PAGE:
How did Genobank.io get started?
In 2017, my son was diagnosed with Glanzmann’s Thrombasthenia, a rare genetic disorder that causes an abnormality of the platelets. As a concerned parent, I looked into all options that could provide more information about the disorder. Upon researching various at-home DNA kits, I discovered a number of problems with the way users' DNA was being handled. I immediately started thinking about ways to provide security and transparency to people looking to have their DNA sequenced. From there, the idea for Genobank was formed.
How did you meet your co-founder?
I was an investor in my co-founders’ previous startup. When looking for business partners, it is very important to have a shared vision of the future. In this case, that was having a similar outlook on decentralization and putting power into the hands of users.
This isn’t the first time you’ve started a company. What’s different this time?
My motivation for founding Genobank is much more than creating a sustainable business. Genobank is mission driven, with our aim being to provide humanity with access to and control over their DNA.
What’s the #1 skill you think entrepreneurs need to succeed?
Resilience and prudence.
An entrepreneur must be able to get up continuously, fight towards their mission, and be forthright and open about the future.
There’s been a lot of debate over biotech after Theranos—how do you handle this and other questions from the industry?
Theranos worked hard to keep their technology behind a curtain. In contrast, we are proponents of a world where businesses should be transparent and open to peer review. We recently published a peer reviewed article that showcased our outlook and views on the technology we are using: Privacy Laws, Genomic Data and Non-Fungible Tokens.
What’s been the biggest challenge when founding Genobank.io?
The hurdle of educating our audience on the disruption that blockchain/decentralization has on this industry. It’s like selling seat belts to the automobile industry before seat belts were required. There was a long period of time where we did not have access to the data needed to highlight that risk. We are now crossing the chasm where the market is learning and accepting our proposition; that DNA should be handled and secured with as much vigilance as other forms of data (personally identifiable information, financial information, etc).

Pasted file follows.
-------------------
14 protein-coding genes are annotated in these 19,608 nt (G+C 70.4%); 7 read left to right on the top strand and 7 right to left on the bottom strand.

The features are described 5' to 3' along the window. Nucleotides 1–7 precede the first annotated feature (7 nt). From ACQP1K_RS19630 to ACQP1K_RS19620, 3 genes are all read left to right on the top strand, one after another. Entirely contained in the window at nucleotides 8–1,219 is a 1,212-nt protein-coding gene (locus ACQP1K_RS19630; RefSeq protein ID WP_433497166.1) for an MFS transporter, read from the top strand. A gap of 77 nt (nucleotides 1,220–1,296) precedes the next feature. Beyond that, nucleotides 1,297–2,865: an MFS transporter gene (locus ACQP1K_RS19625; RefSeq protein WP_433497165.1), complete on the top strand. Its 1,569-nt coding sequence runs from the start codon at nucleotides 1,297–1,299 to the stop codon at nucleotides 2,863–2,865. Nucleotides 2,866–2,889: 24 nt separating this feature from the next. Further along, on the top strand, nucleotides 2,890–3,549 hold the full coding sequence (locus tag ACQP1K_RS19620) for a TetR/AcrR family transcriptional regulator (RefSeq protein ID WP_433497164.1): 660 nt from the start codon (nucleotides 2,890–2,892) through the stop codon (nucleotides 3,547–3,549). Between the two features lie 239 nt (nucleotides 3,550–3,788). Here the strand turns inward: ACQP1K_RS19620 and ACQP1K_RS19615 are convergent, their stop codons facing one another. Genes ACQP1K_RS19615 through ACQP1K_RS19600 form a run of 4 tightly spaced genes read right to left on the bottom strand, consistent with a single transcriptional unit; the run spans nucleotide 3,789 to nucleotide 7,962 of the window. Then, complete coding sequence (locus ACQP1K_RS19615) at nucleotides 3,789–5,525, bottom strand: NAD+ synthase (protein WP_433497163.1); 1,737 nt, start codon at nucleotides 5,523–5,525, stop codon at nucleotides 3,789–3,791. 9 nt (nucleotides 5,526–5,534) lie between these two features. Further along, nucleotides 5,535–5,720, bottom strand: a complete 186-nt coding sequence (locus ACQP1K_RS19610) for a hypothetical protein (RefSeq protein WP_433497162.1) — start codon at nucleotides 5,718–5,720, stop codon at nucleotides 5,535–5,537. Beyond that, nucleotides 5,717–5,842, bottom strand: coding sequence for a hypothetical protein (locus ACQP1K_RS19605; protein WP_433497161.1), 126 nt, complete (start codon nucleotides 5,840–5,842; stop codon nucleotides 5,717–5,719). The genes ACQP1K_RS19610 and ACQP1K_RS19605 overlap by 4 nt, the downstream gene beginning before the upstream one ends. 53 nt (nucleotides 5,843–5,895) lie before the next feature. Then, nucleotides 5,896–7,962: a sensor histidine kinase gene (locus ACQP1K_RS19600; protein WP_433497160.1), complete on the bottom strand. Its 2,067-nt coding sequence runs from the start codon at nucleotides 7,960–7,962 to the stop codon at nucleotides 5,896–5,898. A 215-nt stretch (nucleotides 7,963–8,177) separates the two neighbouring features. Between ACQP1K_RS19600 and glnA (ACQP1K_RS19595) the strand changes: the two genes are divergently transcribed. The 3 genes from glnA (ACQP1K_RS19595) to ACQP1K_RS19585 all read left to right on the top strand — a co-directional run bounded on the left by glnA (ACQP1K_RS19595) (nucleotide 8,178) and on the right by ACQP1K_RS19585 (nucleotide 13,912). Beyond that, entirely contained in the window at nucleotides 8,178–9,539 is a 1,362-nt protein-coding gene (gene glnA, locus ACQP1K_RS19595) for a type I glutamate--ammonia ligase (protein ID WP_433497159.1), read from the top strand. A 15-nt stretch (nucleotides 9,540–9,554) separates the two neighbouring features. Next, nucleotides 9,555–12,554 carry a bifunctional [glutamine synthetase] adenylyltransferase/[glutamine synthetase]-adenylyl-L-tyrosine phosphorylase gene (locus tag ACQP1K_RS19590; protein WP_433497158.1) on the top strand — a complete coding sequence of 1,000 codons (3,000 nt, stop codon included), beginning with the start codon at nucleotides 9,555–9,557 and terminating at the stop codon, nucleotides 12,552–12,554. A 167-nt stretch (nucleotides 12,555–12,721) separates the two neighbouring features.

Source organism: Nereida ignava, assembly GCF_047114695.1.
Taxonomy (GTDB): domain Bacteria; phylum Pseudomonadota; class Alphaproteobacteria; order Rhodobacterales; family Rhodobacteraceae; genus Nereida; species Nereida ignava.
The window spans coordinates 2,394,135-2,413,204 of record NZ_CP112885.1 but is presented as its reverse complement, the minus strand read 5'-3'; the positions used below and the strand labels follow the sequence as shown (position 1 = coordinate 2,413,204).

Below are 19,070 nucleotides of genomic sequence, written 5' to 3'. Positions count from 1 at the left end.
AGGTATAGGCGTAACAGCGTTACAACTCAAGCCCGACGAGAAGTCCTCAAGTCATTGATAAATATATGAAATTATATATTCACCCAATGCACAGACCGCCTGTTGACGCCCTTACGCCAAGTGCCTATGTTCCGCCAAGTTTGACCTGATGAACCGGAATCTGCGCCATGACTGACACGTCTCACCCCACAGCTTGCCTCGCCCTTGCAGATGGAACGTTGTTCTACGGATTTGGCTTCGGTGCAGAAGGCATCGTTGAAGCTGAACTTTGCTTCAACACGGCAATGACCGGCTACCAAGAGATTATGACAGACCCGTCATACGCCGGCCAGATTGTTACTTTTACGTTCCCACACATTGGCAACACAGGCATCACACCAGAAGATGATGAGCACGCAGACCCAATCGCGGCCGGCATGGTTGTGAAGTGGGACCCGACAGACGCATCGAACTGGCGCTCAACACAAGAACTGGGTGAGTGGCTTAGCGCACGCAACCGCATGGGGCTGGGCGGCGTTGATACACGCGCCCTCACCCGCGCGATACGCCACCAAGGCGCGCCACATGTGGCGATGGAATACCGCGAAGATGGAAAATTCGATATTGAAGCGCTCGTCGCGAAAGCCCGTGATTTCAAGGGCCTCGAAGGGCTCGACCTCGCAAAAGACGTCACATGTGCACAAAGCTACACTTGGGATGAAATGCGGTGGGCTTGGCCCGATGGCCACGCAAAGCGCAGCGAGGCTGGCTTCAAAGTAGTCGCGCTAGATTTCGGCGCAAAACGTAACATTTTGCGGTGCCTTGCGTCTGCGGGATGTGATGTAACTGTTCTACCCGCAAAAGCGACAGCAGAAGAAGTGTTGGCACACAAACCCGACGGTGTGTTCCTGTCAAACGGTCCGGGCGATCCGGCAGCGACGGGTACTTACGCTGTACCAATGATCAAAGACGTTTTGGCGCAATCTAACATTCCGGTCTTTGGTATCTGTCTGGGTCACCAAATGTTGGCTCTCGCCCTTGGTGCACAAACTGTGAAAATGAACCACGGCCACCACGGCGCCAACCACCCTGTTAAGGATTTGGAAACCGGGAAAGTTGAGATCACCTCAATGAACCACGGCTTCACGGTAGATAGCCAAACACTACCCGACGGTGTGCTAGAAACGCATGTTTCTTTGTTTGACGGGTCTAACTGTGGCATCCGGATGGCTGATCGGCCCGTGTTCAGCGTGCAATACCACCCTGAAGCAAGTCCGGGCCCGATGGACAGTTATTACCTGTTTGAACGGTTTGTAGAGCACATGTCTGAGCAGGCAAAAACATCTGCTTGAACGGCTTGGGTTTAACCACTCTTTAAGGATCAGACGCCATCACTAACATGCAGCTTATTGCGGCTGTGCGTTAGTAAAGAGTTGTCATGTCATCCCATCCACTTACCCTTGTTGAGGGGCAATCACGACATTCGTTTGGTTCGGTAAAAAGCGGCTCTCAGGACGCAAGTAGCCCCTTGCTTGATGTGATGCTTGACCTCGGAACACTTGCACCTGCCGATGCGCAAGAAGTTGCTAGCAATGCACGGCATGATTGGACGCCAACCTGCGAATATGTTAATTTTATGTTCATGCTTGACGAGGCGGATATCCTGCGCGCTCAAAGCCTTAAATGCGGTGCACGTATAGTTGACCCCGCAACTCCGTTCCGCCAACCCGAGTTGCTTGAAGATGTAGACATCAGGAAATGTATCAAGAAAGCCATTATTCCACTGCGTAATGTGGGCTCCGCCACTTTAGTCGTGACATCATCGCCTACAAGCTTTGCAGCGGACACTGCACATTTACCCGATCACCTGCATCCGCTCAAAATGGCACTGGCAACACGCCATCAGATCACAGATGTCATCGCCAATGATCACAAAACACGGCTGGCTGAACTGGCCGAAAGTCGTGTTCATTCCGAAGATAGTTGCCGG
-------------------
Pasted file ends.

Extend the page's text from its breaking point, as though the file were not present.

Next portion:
What is your superpower?
My faith. Faith in people that surround me, faith in God, and faith in science.
What’s your kryptonite?
My wife and I lost a child which is truly the worst that could happen to a parent. After that experience, there is not much that can scare me.
Do you have any unusual routines or habits?
I just have one; a method taught to me by a mentor. Every week list 15 tasks to do (5 top, 5 mid level, 5 low).
Do you have any other hobbies/things you like to do? What do you geek out about?
As a father, I enjoy playing video games with my kids and hiking. I am fascinated with everything surrounding biology, block chain, and human rights.
If I were to look at your phone, what are your top 3-5 favorite apps?
Who is someone that has changed your life and why?
My child that passed away. He gave me a mission, a superpower of not being afraid of death, and the ability to appreciate every single minute we’re alive.
If you could give yourself one piece of advice 5 years ago, what would it be?
Buy more Bitcoin 📈🚀.
What’s coming up soon that super excites you?
The advancements in precision medicine that can help cure and eradicate certain diseases, like cancer. We’re at the curve of what we can learn by reading, editing, and writing DNA/RNA. Biology is the new programming language. It’s exciting to know we have an opportunity to protect our user’s privacy, while exploring the genomic revolution using decentralized networks.